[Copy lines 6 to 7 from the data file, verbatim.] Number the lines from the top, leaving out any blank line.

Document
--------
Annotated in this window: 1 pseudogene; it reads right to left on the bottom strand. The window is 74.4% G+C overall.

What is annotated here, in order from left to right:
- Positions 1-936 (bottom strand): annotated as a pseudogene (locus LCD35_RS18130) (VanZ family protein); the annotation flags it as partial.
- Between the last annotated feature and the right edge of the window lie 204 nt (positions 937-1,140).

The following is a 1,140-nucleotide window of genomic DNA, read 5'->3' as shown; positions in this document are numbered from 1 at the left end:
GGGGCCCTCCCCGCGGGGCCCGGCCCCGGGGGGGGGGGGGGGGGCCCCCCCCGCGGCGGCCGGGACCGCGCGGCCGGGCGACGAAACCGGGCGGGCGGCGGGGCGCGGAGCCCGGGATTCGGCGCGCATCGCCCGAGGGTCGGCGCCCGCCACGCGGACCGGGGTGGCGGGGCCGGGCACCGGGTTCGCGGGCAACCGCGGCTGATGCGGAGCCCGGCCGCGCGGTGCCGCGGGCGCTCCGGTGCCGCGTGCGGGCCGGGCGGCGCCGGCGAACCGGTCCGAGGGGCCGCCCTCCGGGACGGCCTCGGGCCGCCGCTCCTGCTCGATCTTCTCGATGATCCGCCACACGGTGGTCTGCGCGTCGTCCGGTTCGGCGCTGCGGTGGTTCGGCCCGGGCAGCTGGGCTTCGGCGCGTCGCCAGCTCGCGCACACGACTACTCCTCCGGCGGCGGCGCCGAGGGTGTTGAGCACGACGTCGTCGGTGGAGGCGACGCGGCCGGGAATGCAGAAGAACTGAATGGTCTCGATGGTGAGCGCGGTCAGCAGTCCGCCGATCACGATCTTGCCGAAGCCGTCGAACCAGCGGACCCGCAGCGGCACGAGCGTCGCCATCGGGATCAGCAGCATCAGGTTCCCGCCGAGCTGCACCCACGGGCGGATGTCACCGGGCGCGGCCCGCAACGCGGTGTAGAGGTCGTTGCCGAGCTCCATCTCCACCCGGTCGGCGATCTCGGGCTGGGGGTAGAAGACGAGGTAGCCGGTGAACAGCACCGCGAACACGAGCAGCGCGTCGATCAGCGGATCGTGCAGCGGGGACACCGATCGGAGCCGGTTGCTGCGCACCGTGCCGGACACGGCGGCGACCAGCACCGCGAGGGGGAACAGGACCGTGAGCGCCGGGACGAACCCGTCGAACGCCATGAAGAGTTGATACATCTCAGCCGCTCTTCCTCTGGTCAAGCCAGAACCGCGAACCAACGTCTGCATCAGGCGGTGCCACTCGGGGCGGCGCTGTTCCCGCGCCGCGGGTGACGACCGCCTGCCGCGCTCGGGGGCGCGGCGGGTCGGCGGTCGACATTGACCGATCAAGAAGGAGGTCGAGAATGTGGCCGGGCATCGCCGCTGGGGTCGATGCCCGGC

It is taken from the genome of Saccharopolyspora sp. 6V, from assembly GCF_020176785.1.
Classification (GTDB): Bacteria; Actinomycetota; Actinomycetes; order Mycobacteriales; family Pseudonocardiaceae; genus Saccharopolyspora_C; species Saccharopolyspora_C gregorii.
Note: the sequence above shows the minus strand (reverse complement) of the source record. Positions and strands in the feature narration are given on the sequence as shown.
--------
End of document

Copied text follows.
GGGGCCCTCCCCGCGGGGCCCGGCCCCGGGGGGGGGGGGGGGGGCCCCCCCCGCGGCGGCCGGGACCGCGCGGCCGGGCGACGAAACCGGGCGGGCGGCGGGGCGCGGAGCCCGGGATTCGGCGCGCATCGCCCGAGGGTCGGCGCCCGCCACGCGGACCGGGGTGGCGGGGCCGGGCACCGGGTTCGCGGGCAACCGCGGCTGATGCGGAGCCCGGCCGCGCGGTGCCGCGGGCGCTCCGGTGCCGCGTGCGGGCCGGGCGGCGCCGGCGAACCGGTCCGAGGGGCCGCCCTCCGGGACGGCCTCGGGCCGCCGCTCCTGCTCGATCTTCTCGATGATCCGCCACACGGTGGTCTGCGCGTCGTCCGGTTCGGCGCTGCGGTGGTTCGGCCCGGGCAGCTGGGCTTCGGCGCGTCGCCAGCTCGCGCACACGACTACTCCTCCGGCGGCGGCGCCGAGGGTGTTGAGCACGACGTCGTCGGTGGAGGCGACGCGGCCGGGAATGCAGAAGAACTGAATGGTCTCGATGGTGAGCGCGGTCAGCAGTCCGCCGATCACGATCTTGCCGAAGCCGTCGAACCAGCGGACCCGCAGCGGCACGAGCGTCGCCATCGGGATCAGCAGCATCAGGTTCCCGCCGAGCTGCACCCACGGGCGGATGTCACCGGGCGCGGCCCGCAACGCGGTGTAGAGGTCGTTGCCGAGCTCCATCTCCACCCGGTCGGCGATCTCGGGCTGGGGGTAGAAGACGAGGTAGCCGGTGAACAGCACCGCGAACACGAGCAGCGCGTCGATCAGCGGATCGTGCAGCGGGGACACCGATCGGAGCCGGTTGCTGCGCACCGTGCCGGACACGGCGGCGACCAGCACCGCGAGGGGGAACAGGACCGTGAGCGCCGGGACGAACCCGTCGAACGCCATGAAGAGTTGATACATCTCAGCCGCTCTTCCTCTGGTCAAGCCAGAACCGCGAACCAACGTCTGCATCAGGCGGTGCCACTCGGGGCGGCGCTGTTCCCGCGCCGCGGGTGACGACCGCCTGCCGCGCTCGGGGGCGCGGCGGGTCGGCGGTCGACATTGACCGATCAAGAAGGAGGTCGAGAATGTGGCCGGGCATCGCCGCTGGGGTCGATGCCCGGC

It is taken from the genome of Saccharopolyspora sp. 6V, from assembly GCF_020176785.1.